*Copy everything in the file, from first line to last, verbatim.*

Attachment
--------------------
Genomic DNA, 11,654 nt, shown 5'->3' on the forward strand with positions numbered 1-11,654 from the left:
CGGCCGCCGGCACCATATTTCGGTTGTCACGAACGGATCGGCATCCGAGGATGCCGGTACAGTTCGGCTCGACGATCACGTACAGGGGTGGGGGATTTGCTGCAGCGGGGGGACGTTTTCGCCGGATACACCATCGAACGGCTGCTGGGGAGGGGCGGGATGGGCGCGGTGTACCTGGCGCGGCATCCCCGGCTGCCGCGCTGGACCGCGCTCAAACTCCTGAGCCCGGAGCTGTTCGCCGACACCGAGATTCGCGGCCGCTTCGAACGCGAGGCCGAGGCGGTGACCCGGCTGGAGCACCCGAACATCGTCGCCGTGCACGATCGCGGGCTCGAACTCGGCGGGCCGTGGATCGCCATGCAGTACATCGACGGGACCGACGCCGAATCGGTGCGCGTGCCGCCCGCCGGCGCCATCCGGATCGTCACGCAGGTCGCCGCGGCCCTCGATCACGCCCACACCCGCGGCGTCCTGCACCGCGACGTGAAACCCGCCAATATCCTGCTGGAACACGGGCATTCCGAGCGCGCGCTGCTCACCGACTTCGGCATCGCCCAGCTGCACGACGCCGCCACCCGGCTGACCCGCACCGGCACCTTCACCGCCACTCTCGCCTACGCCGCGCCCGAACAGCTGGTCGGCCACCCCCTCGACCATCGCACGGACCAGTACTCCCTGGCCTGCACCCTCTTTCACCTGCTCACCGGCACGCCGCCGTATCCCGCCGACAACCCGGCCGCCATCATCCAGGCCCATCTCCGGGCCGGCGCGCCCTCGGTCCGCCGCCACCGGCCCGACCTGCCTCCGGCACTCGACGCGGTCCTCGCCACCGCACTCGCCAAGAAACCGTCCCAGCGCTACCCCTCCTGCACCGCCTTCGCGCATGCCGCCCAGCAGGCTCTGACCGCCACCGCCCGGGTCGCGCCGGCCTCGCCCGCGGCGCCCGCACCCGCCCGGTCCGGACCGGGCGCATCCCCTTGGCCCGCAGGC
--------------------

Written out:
Genomic DNA, 11,654 nt, shown 5'->3' on the forward strand with positions numbered 1-11,654 from the left:
CGGCCGCCGGCACCATATTTCGGTTGTCACGAACGGATCGGCATCCGAGGATGCCGGTACAGTTCGGCTCGACGATCACGTACAGGGGTGGGGGATTTGCTGCAGCGGGGGGACGTTTTCGCCGGATACACCATCGAACGGCTGCTGGGGAGGGGCGGGATGGGCGCGGTGTACCTGGCGCGGCATCCCCGGCTGCCGCGCTGGACCGCGCTCAAACTCCTGAGCCCGGAGCTGTTCGCCGACACCGAGATTCGCGGCCGCTTCGAACGCGAGGCCGAGGCGGTGACCCGGCTGGAGCACCCGAACATCGTCGCCGTGCACGATCGCGGGCTCGAACTCGGCGGGCCGTGGATCGCCATGCAGTACATCGACGGGACCGACGCCGAATCGGTGCGCGTGCCGCCCGCCGGCGCCATCCGGATCGTCACGCAGGTCGCCGCGGCCCTCGATCACGCCCACACCCGCGGCGTCCTGCACCGCGACGTGAAACCCGCCAATATCCTGCTGGAACACGGGCATTCCGAGCGCGCGCTGCTCACCGACTTCGGCATCGCCCAGCTGCACGACGCCGCCACCCGGCTGACCCGCACCGGCACCTTCACCGCCACTCTCGCCTACGCCGCGCCCGAACAGCTGGTCGGCCACCCCCTCGACCATCGCACGGACCAGTACTCCCTGGCCTGCACCCTCTTTCACCTGCTCACCGGCACGCCGCCGTATCCCGCCGACAACCCGGCCGCCATCATCCAGGCCCATCTCCGGGCCGGCGCGCCCTCGGTCCGCCGCCACCGGCCCGACCTGCCTCCGGCACTCGACGCGGTCCTCGCCACCGCACTCGCCAAGAAACCGTCCCAGCGCTACCCCTCCTGCACCGCCTTCGCGCATGCCGCCCAGCAGGCTCTGACCGCCACCGCCCGGGTCGCGCCGGCCTCGCCCGCGGCGCCCGCACCCGCCCGGTCCGGACCGGGCGCATCCCCTTGGCCCGCAGGC